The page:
Recipient of a 2014-15 Pollock-Krasner Foundation Grant, Danielle Eubank paints bodies of water. She also paints water as if it were a body. The way light plays on its surface, the way it reveals its depths to show actual and emotional ripples.
I'm often amused by the random juxtaposition of shows I attend from one night to the next. One could hardly position two American musicals that differ quite as much in their performance history, style, and appeal than the two I saw in back-to-back performances a few months ago.
Great trilogies come in threes.
In a bit of revisionist history, the garden at the Frick Collection designed by the world famous British landscape architect Russell Page (1906-1985) and once hailed by the New York Times as one of his "most important works," has been downgraded by museum officials to nothing more than an interim land use.
Having gone through several music programs and with friends still attending music programs, I can tell you that these ranking systems absolutely fail to address what is important as a developing musician seeking to make a career as a performer.
Could he now be considered part of art history? Or would he start to mean less to the general public and the street art community? I hope not.
Artist JeanPaul Mallozzi, a native of New York City now working in Miami, is a kind of psychic Surrealist who creates dreamlike personal narratives that attempt to glimpse his subject's psyches. Entrancing, memorable and unnerving, Mallozzi's works are uncannily emotional.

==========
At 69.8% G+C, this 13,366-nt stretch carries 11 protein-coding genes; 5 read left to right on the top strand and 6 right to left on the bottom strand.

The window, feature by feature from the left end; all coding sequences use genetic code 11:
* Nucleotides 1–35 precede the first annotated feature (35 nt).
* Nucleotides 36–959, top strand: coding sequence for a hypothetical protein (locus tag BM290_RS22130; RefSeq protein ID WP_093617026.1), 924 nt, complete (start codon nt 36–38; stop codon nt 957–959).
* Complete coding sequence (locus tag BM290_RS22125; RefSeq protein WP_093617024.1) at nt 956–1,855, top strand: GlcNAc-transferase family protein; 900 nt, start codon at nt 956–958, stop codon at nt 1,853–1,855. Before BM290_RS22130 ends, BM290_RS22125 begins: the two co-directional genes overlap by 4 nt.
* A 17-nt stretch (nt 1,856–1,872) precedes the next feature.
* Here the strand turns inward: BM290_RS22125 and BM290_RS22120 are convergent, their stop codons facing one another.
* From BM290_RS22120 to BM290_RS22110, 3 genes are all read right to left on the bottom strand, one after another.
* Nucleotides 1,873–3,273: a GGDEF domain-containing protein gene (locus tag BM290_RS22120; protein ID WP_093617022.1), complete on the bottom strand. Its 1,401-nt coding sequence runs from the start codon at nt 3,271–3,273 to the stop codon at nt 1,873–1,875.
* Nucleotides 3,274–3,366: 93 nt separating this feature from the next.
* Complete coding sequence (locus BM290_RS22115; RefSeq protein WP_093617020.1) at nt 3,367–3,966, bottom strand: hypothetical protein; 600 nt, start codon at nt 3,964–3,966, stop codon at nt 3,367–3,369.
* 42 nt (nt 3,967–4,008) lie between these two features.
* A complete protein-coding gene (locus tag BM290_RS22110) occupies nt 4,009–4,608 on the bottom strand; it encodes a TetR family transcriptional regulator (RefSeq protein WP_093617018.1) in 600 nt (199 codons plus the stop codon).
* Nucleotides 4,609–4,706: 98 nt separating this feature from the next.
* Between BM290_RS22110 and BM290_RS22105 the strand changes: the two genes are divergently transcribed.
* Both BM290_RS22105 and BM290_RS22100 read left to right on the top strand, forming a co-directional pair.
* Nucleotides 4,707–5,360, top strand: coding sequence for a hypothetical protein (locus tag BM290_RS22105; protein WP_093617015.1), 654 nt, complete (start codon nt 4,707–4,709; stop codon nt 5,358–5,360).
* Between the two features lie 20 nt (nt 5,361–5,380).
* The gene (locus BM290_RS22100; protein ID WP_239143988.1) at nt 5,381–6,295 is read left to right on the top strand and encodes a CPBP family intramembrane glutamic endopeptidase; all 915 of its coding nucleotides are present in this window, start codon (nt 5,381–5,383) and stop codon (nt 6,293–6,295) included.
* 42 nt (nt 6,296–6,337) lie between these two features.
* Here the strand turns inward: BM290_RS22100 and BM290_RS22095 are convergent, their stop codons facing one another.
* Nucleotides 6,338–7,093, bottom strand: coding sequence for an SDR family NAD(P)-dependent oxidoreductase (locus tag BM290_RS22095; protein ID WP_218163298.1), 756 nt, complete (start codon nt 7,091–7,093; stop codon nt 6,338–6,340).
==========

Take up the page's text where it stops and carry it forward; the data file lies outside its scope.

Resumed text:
Wendy Whelan, the much beloved principal dancer for New York City Ballet, is already a legend. Her career has spanned an astonishing 29 years during which she has done pretty much everything imaginable.
This week features Bob Ezrin, one of the most commercially successful producers of all time. He's worked with many of the world's most important contemporary artists.
In this conversation, Dr. Hank Hine, Executive Director at The Dali Museum talks to us about Marvels of Illusion and how scientific developments influenced Dali's work.
"We really follow the leads of the artists we admire and love, and we trust them. I'm most excited by a producing system that puts artists at the center."
Hungarian writer Katalin Mezey and I talked about her memories of 1956, her trade union activities, and how the republic of writers has dealt with the issue of collaboration during the Communist years.
If you tend to think of playwright Naomi Wallace as compulsively pretentious--I do--be advised that And I and Silence, the title of her recent work, now at The Pershing Square Signature Center, won't go a long way toward disabusing you of the notion.
Anyone who cares about contemporary art and is in New York City should certainly visit the Whitney Museum's current Jeff Koons retrospective. I went with low expectations, thinking I'd seen it all before. But I'm delighted to report that there is a lot to learn and enjoy in this retrospective.
I was intrigued when I recently read about Dendy's new dance-play, Labyrinth -- in particular, how it compared and contrasted to his earlier piece. Reading about it took me back to the brief time I spent with him, and I was eager to find out how his life and career had evolved.
"It wasn't only about me. It was a moment, when a line had to held when you could not conceive the fight", says the author of The Satanic Verses, Salman Rusdie, in this outtake from a longer interview about his life and work.